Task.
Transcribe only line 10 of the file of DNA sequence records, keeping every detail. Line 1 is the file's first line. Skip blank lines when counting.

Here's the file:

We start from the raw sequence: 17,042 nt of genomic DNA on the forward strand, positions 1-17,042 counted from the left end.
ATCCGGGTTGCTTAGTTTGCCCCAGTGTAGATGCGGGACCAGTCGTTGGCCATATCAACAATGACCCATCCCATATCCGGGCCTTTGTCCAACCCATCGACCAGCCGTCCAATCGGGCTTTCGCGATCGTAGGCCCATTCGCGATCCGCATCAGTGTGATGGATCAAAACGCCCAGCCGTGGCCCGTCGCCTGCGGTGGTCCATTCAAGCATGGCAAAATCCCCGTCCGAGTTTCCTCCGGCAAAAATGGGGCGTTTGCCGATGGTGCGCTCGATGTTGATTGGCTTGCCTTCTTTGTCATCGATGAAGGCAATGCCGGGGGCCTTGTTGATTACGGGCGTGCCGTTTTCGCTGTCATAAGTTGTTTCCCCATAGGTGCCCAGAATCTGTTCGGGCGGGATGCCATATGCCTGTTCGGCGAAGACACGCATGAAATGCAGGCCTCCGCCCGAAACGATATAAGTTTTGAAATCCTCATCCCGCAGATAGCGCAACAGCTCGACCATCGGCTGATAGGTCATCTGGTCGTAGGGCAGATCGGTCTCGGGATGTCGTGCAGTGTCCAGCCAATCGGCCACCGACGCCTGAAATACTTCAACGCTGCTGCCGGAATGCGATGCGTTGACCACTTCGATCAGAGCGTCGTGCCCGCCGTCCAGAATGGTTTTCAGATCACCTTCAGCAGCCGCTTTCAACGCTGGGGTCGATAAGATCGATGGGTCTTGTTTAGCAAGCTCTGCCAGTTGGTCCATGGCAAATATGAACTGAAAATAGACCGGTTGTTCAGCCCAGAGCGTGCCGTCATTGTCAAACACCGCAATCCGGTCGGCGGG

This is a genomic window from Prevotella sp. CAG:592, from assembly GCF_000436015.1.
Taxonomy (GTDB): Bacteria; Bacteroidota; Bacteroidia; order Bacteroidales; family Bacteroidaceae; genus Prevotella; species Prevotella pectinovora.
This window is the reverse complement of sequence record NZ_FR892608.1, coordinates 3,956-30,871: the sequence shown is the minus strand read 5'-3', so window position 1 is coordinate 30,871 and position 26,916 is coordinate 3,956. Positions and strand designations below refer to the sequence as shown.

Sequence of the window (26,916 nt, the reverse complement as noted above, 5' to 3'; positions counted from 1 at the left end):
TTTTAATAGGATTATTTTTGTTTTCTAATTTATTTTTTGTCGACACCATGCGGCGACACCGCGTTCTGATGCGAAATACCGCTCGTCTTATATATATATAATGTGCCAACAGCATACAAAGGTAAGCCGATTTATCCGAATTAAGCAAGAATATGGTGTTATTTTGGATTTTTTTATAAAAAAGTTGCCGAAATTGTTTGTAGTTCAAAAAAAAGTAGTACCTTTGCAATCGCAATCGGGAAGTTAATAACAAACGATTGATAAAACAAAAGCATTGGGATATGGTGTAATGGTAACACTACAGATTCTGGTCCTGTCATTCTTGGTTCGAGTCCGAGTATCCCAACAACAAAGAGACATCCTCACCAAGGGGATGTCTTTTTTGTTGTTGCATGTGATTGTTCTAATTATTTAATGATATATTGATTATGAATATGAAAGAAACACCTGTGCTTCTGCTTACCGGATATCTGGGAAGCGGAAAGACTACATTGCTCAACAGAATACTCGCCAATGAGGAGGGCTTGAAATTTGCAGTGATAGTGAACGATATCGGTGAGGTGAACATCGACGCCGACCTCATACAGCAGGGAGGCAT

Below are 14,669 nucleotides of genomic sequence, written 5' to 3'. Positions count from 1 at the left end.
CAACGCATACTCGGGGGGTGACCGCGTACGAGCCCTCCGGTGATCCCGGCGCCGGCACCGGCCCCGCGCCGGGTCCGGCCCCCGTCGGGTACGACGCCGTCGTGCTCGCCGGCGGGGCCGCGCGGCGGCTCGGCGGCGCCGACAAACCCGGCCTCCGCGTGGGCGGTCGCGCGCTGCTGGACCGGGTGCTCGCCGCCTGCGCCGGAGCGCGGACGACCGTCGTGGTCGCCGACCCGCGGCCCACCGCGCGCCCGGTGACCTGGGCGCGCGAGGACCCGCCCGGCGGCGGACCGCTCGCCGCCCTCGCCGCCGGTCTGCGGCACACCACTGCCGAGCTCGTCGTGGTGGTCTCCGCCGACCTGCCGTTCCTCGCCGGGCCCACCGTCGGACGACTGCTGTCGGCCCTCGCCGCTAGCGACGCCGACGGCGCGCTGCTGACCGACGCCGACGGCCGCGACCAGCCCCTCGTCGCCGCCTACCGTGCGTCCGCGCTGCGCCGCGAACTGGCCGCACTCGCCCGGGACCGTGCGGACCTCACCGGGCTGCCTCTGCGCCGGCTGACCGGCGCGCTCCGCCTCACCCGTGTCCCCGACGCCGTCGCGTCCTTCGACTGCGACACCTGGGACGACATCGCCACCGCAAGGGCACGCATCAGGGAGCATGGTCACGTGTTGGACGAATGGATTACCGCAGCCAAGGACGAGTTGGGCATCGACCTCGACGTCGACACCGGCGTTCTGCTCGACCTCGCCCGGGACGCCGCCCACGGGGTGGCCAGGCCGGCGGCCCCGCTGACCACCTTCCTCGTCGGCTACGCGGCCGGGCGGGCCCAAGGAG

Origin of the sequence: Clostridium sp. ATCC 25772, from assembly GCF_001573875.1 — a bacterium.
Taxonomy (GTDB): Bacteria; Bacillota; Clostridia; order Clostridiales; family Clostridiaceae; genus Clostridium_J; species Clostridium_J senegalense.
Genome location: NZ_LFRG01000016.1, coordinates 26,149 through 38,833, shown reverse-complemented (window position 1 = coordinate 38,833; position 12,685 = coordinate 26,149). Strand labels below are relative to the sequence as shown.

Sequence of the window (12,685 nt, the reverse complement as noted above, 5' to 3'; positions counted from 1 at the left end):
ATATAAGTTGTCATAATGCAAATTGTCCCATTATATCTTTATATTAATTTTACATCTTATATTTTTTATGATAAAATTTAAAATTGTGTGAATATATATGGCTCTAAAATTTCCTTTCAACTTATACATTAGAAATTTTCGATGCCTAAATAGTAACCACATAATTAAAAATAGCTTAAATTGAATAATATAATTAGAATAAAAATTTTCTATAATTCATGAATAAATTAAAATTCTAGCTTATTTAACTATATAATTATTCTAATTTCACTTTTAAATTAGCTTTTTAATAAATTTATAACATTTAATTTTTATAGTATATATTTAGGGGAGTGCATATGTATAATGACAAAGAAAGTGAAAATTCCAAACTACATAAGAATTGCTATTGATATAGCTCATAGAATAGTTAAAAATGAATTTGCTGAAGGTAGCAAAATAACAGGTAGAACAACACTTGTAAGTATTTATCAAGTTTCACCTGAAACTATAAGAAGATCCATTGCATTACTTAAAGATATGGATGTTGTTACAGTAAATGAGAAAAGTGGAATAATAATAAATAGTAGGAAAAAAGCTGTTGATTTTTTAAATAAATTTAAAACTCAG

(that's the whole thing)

Origin of the sequence: Clostridium sp. ATCC 25772, from assembly GCF_001573875.1 — a bacterium.